Visualisation is another method to use with children (and adults). Imagine being happy, what is it like? What would you look like? How does it feel? How would you hold yourself differently? How would this impact on your friends? Or discus a fictional character, act when they are happy/sad? What would Bob the builder say….“can we fix it, yes we can!” What would Marry Poppins do? (Smile? Sing? I will leave it to your imagination!)

A nervous child about to walk into a playground could use this skill to think about a time they were happy/confident. Which fictitious character could they play out? How could they reframe a negative state into a positive one? NLP can help with this.

None of us can claim to have happiness all the time. Understanding what gives or makes happiness and what happiness we give to others, how we take stock of this, how we appreciate it when we have it, and think about how we can work on getting it back when we feel as if we have lost it is the key to developing a happier person, child, parent and society.

What will you do next?

by Tania Gibson

5 Responses to "Happiness matters in children by Tania Gibson"

1 | Tweets that mention Happiness matters in children by Tania Gibson - Coaching Blog -- Topsy.com

February 8th, 2011 at 10:02 pm

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[...] This post was mentioned on Twitter by Jan Lonnen, The Coaching Academy. The Coaching Academy said: Happiness matters in children by Tania Gibson – http://bit.ly/eyZndC #youthcoaching #coachingacademy [...]

2 | Jeni Hooper

February 10th, 2011 at 10:49 am

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I so agree that “We can’t give a child happiness, however we can share it and teach them how to develop it”

Being around happy people spreads happiness both because it is contagious but also because children learn the skills of positivity to use over and over again. Happiness is a skill not just a momentary feeling.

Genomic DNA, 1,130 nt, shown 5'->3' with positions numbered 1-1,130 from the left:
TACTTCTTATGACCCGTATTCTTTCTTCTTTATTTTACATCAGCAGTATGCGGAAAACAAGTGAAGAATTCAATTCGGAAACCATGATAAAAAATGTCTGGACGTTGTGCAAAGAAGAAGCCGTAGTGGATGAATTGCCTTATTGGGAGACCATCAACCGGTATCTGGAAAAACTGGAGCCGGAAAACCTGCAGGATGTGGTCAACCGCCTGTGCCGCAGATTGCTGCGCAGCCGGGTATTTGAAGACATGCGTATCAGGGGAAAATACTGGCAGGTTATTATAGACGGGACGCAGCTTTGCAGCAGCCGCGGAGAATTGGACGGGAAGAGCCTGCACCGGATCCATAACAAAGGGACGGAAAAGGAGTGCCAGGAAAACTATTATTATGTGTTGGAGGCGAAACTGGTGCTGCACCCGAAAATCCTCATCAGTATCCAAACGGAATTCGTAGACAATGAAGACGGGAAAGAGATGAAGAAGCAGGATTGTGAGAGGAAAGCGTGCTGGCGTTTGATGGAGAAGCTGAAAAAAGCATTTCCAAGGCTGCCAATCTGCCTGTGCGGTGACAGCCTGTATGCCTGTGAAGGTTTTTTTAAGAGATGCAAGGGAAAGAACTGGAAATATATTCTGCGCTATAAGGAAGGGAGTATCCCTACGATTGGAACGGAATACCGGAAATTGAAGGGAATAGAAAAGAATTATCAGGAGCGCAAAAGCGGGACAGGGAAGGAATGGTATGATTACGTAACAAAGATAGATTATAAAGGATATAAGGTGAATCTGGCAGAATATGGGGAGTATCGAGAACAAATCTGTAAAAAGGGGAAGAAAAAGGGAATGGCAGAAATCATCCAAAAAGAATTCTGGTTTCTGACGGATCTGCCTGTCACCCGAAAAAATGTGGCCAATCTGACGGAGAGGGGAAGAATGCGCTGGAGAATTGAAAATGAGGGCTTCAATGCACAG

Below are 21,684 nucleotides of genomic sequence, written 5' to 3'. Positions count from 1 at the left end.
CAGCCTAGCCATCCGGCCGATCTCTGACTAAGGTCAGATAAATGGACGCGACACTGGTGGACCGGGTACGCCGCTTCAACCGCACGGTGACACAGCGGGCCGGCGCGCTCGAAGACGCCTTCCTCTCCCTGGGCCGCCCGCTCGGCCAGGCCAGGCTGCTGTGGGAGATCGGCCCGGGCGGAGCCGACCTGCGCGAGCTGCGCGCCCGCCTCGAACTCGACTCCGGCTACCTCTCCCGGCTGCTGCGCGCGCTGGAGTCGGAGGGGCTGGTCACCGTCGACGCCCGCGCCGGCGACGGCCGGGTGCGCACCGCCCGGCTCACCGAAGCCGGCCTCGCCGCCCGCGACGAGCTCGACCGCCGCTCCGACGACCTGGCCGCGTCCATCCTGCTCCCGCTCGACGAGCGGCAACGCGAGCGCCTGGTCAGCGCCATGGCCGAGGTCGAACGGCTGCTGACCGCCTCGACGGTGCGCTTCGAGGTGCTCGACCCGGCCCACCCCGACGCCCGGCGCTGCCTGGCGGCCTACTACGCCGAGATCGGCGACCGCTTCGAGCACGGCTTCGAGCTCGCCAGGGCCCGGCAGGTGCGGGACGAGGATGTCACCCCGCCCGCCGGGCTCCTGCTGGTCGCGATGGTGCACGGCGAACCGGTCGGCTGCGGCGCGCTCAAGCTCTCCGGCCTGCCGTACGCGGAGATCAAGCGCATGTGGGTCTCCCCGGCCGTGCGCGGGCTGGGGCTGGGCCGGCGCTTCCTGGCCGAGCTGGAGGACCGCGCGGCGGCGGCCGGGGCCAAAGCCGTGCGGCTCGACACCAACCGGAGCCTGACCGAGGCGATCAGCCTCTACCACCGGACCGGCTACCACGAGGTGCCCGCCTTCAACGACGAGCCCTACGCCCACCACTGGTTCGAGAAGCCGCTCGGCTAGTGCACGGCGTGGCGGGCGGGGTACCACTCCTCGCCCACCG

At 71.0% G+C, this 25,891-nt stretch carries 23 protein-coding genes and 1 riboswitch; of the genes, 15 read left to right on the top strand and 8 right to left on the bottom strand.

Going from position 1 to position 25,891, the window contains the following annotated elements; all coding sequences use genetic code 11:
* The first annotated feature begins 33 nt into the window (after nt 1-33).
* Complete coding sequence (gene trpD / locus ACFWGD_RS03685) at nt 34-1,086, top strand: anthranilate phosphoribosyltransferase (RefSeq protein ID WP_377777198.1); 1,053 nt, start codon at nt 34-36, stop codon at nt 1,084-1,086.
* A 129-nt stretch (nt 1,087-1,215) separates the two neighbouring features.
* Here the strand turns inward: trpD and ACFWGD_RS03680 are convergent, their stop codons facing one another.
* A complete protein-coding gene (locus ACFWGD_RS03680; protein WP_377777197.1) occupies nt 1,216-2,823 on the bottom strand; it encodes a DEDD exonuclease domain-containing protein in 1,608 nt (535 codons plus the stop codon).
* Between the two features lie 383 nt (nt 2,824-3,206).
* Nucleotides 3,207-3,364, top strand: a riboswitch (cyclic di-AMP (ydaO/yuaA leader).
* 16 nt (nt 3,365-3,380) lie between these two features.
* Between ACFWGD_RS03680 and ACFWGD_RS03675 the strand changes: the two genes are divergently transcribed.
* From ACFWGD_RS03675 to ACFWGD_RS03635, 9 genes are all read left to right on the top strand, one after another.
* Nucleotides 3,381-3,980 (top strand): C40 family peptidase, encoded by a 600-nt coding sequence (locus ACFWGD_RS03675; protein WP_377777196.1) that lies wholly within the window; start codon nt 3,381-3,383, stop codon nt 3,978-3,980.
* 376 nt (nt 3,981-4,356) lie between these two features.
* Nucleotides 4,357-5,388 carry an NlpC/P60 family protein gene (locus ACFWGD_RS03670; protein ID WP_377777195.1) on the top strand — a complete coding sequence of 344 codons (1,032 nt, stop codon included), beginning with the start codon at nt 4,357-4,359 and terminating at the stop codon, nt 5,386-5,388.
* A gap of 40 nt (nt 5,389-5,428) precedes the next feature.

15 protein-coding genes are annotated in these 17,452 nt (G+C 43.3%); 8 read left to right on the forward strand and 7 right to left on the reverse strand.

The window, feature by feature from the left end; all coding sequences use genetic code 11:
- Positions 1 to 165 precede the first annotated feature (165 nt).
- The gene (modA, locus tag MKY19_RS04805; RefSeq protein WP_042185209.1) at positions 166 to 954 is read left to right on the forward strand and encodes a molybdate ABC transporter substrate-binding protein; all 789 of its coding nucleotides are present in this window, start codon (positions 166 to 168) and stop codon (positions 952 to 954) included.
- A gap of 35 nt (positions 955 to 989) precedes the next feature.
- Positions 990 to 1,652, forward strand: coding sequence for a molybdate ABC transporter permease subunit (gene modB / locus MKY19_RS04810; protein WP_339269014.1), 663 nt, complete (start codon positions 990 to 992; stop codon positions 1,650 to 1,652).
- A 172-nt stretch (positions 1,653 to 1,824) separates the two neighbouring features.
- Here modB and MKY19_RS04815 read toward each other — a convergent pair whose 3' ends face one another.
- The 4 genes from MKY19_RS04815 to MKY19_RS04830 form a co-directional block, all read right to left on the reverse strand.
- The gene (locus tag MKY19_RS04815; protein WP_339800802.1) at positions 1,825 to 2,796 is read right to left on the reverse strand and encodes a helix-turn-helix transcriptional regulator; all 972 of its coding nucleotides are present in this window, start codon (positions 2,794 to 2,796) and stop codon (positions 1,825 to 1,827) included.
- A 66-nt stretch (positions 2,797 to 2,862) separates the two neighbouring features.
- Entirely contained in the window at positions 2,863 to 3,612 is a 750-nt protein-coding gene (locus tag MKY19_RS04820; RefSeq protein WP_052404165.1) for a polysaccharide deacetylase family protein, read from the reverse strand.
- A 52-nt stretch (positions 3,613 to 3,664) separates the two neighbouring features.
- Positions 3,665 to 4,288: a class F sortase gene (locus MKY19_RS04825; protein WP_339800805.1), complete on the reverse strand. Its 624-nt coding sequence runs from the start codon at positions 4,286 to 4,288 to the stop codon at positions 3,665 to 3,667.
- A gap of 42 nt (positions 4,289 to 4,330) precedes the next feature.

I found Barbara Fredrikson’s book Positivity a great read. She is a Positive Psychologist who has found that being positive not only feels good but helps people across their lives. Being positive, with a ratio of at least 3:1 leads to more satisfaction and success both in our personal lives and at work.

Helping children learn the soft skills for happiness and wellbeing will set life onto the right track.

Jeni Hooper
Child Psychologist and Parent Coach

3 | Wendy Ager

February 13th, 2011 at 3:48 pm

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Thanks for this great post Jeni,

There are so many definitions of what might make us happy and it’s good to see a reminder that we really should decide for ourselves!

What I see as a common theme is that happiness revolves around being social ie sharing it. I’m currently reading “The Optimist” by Laurence Shorter which is an interesting read on optimism in society (or lack of, if the media have anything to do with it, according to the book!). I’d liken the start of the book as being at the bottom of your ladder and Laurence’s quest to help people get to the top!

Thanks again for sharing this,

Wendy Ager

4 | Tweets that mention Happiness matters in children by Tania Gibson - Coaching Blog -- Topsy.com

February 13th, 2011 at 4:10 pm

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[...] This post was mentioned on Twitter by The Real Secret, Wendy Ager. Wendy Ager said: Happiness matters in children – by Tania Gibson http://bit.ly/dMAqvS on @coachingacademy Blog #Coaching #happiness [...]

5 | Tweets that mention Happiness matters in children by Tania Gibson - Coaching Blog -- Topsy.com

February 19th, 2011 at 10:07 am

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[...] This post was mentioned on Twitter by Scott Hay, Scott Hay. Scott Hay said: Great article on coaching parents and children to lead happier lives. http://ow.ly/1s3t5P [...]